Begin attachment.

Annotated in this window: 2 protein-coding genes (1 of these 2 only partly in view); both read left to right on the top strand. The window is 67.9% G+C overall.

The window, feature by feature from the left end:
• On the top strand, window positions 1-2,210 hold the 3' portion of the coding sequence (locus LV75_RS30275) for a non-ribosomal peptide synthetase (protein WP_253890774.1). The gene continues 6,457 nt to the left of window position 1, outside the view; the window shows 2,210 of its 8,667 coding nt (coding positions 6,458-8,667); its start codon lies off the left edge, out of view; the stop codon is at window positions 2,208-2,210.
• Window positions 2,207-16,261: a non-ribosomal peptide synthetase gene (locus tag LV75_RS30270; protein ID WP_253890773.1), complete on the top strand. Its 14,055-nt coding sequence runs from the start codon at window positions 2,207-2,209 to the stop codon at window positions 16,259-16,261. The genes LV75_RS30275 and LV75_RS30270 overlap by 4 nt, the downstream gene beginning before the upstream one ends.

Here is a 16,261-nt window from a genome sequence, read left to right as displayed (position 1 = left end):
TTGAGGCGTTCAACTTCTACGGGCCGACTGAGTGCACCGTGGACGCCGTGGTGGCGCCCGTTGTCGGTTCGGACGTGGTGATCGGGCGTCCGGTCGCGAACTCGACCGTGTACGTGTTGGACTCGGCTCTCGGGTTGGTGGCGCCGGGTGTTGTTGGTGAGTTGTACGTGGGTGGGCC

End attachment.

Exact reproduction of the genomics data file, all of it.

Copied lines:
Annotated in this window: 2 protein-coding genes (1 of these 2 only partly in view); both read left to right on the top strand. The window is 67.9% G+C overall.

The window, feature by feature from the left end:
• On the top strand, window positions 1-2,210 hold the 3' portion of the coding sequence (locus LV75_RS30275) for a non-ribosomal peptide synthetase (protein WP_253890774.1). The gene continues 6,457 nt to the left of window position 1, outside the view; the window shows 2,210 of its 8,667 coding nt (coding positions 6,458-8,667); its start codon lies off the left edge, out of view; the stop codon is at window positions 2,208-2,210.
• Window positions 2,207-16,261: a non-ribosomal peptide synthetase gene (locus tag LV75_RS30270; protein ID WP_253890773.1), complete on the top strand. Its 14,055-nt coding sequence runs from the start codon at window positions 2,207-2,209 to the stop codon at window positions 16,259-16,261. The genes LV75_RS30275 and LV75_RS30270 overlap by 4 nt, the downstream gene beginning before the upstream one ends.

Here is a 16,261-nt window from a genome sequence, read left to right as displayed (position 1 = left end):
TTGAGGCGTTCAACTTCTACGGGCCGACTGAGTGCACCGTGGACGCCGTGGTGGCGCCCGTTGTCGGTTCGGACGTGGTGATCGGGCGTCCGGTCGCGAACTCGACCGTGTACGTGTTGGACTCGGCTCTCGGGTTGGTGGCGCCGGGTGTTGTTGGTGAGTTGTACGTGGGTGGGCC